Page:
Exemptions to Chapter 7 Bankruptcy: Homestead

When a debtor files for Chapter 7 bankruptcy, he will submit a list of property he wishes to keep and withhold from the bankruptcy estate. Such property is called an "exemption." The types and amount of exemptions allowed vary according to federal and state law. By far, the most important exemption to most debtors is the homestead exemption. A homestead exemption is the amount of equity in the debtor’s primary residence that he is allowed to keep. The federal bankruptcy homestead exemption is $20,200 for bankruptcies filed after April 1, 2005. However, state homestead exemptions vary greatly. Though states may allow their citizens to use a State, rather than federal, homestead exemption, federal law dictates that a state homestead exemption cannot exceed $125,000 if the home was purchased during the 1,215 days leading up to the bankruptcy filing.

Additionally, though the U.S. Bankruptcy Code allows debtors to choose between the federal or applicable state homestead exemptions, the states were allowed to opt-out of this framework and require their residents to use the state homestead exemption. The current law regarding homestead exemptions in each state is as follows:

HOMESTEAD EXEMPTION AMOUNTS BY STATE

State

State Exemption Amount in Equity

State or Federal Exemption

Alabama

Up to $5,000 and 160 acres

State only

Alaska

Up to $67,500

State or Federal

Arizona

Up to $150,000

State only

Arkansas

Up to $2,500  and 16 acres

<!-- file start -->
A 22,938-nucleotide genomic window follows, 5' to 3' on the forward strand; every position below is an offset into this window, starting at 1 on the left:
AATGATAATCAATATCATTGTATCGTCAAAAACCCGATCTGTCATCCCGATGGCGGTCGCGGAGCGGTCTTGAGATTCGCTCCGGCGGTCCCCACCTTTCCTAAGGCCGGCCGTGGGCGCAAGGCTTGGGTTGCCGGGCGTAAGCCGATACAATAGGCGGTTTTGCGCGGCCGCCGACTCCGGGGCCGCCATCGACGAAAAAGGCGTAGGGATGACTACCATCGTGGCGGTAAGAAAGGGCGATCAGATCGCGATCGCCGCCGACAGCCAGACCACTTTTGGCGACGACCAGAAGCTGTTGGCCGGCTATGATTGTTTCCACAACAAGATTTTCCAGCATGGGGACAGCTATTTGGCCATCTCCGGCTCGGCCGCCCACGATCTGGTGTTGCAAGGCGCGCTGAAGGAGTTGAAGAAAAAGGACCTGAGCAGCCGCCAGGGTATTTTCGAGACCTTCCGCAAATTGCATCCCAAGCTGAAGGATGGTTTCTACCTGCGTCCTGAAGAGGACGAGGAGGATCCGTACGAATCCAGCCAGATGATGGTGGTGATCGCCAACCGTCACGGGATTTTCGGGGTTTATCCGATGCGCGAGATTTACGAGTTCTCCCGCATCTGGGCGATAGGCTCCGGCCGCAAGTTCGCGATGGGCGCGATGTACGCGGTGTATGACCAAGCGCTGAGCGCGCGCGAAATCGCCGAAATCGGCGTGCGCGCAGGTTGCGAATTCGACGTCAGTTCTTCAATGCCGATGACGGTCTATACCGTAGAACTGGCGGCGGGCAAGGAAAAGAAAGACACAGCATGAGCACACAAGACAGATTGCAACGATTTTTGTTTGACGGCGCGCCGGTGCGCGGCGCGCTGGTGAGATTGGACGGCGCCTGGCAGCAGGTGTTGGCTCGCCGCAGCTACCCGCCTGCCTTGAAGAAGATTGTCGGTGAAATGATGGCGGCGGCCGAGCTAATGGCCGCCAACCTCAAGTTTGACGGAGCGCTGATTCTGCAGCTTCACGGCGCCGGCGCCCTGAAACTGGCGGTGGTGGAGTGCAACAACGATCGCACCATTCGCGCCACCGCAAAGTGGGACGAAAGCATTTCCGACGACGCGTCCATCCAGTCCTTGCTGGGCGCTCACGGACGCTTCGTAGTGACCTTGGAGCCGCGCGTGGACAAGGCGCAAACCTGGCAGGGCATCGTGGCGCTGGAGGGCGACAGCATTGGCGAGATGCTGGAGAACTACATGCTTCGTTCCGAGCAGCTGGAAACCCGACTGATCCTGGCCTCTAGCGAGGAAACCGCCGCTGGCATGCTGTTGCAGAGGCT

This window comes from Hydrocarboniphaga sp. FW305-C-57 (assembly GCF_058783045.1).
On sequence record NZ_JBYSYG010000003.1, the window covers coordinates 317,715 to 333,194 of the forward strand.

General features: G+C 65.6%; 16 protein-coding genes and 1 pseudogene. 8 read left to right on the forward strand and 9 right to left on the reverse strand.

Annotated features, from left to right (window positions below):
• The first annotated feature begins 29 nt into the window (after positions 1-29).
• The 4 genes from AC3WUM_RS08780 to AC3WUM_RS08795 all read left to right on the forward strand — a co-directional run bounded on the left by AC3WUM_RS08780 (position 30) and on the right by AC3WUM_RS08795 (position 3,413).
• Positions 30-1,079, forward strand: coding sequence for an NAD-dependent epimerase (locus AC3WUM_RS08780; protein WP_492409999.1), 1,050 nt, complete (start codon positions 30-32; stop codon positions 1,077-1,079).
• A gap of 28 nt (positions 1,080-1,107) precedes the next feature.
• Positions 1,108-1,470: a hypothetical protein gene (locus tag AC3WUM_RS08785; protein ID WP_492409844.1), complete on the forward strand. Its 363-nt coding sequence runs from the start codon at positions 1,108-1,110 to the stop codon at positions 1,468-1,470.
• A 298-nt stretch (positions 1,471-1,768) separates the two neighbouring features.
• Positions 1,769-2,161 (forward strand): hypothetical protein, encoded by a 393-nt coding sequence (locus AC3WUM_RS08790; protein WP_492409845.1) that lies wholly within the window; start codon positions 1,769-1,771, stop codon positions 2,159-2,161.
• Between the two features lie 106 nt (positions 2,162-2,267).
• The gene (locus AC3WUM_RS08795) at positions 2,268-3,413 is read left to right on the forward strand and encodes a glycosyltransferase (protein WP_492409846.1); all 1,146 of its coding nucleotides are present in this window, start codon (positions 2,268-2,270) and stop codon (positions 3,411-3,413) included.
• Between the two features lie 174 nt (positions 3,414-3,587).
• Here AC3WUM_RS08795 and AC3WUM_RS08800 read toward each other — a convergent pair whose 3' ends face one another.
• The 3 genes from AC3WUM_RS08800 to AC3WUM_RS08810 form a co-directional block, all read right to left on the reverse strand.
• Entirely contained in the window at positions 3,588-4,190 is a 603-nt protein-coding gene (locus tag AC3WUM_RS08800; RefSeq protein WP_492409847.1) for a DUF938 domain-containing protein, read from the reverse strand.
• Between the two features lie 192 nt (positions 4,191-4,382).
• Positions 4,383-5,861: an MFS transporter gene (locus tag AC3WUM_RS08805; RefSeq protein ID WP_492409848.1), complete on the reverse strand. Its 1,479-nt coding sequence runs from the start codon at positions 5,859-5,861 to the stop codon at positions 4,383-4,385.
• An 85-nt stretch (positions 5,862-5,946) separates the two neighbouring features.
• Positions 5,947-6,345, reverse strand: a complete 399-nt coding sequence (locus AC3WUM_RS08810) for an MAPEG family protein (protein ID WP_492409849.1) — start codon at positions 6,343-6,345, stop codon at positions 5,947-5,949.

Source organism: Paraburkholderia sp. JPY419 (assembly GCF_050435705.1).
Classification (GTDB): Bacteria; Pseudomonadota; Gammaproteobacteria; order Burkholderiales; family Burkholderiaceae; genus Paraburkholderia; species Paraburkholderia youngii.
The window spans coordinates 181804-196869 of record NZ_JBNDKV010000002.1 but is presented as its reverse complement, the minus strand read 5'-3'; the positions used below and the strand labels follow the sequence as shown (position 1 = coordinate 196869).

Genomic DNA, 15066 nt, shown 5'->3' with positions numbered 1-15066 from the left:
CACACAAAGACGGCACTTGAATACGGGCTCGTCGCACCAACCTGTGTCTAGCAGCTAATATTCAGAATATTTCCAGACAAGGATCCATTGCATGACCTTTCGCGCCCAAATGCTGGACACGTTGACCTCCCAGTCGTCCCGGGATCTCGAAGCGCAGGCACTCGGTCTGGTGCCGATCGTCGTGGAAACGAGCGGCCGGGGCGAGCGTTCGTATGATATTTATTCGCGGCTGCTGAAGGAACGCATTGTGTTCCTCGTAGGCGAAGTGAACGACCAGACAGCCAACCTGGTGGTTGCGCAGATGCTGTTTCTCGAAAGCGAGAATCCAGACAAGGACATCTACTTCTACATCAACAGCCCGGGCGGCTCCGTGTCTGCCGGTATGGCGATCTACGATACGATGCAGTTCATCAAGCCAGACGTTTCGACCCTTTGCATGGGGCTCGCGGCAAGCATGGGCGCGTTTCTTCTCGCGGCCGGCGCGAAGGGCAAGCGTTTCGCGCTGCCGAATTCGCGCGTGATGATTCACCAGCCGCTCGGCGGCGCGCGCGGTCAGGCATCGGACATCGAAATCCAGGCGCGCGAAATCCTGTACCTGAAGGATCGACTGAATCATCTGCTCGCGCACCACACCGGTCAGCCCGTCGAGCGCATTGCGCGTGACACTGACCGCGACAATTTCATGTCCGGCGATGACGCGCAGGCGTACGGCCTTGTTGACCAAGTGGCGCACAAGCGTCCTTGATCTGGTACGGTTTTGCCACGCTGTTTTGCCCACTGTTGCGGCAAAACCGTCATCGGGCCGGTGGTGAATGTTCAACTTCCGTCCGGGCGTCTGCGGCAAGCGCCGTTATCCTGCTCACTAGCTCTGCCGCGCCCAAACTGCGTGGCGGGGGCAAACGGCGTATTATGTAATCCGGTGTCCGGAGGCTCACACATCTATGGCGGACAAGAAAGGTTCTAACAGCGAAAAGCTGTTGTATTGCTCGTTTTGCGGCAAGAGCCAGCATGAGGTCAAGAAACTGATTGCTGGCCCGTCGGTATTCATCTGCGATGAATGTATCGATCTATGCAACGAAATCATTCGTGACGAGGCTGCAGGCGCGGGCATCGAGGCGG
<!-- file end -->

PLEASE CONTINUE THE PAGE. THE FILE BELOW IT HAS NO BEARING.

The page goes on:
State or Federal

California

Varies under two exemption schemes

State only

Colorado

Up to $45,000

State only

Connecticut

$18,450

State or federal

Delaware

Up to $20,200

State only

District of Columbia

Unlimited

D.C or federal

Florida

Can keep property unless more than .5 acre in municipality or 160 acres in rural area

State only

Georgia

Up to $5,000

State only

Hawaii

Up to $20,000/1 acre

Choose from two state schemes

Idaho

Up to $50,000

State only

Illinois

Up to $7,500

State only

Indiana

Up to $7,500

State only

Iowa

Up to $125,000

State only

Kansas

Up to $125,00/160 acres

State only

Kentucky

Up to $5,000

State only

Louisiana

Up to $25,000

State only

Maine

Up to $35,000 or $70,00 if dependents also reside in home

State only

Maryland

Up to $5,000 aggregate with personal property

State only

Massachusetts

Up to $20,200 or $500,000

State or federal

Michigan

Up to $20,200 or $3,500

State or federal

Minnesota

Up to $20,200 or $200,000 ($500,000 if agricultural)

State or federal

Mississippi

Up to $75,000/160 acres

State only

Missouri

Up to $15,000

State only

Montana

Up to $100,000

State only

Nebraska

Up to $12,500/160 acres

State only

Nevada

Up to $350,000

State only

New Hampshire

Up to $100,000

State or federal

New Jersey

Up to $20,200

State or federal

New Mexico

Up to $30,000

State or federal

New York

Up to $50,000

State only

North Carolina

Up to $18,500

State only

North Dakota

Up to $80,000

State only

Ohio

Up to $5,000

State only

Oklahoma

Up to $125,000

State only

Oregon

Up to $30,000

State only

Pennsylvania

Up to $20,200

State or federal

Rhode Island

Up to $200,000

State or federal

South Carolina

Up to $50,000

State only

South Dakota

Up to $30,000/160 acres

State only

Tennessee

Up to $5,000

State only

Texas

Your home

State or federal

Utah

Up to $20,000

State only

Vermont

Up to $75,000

State or federal

Virginia

Up to $5,000

State only

Washington

Up to $40,000

State or federal

West Virginia

Up to $25,000

State only

Wisconsin

Up to $40,000

State or federal

Wyoming

Up to $10,000

State only

For a complete listing of all property exemptions in each state, as well as detailed state residency requirements, contact your local bankruptcy court.


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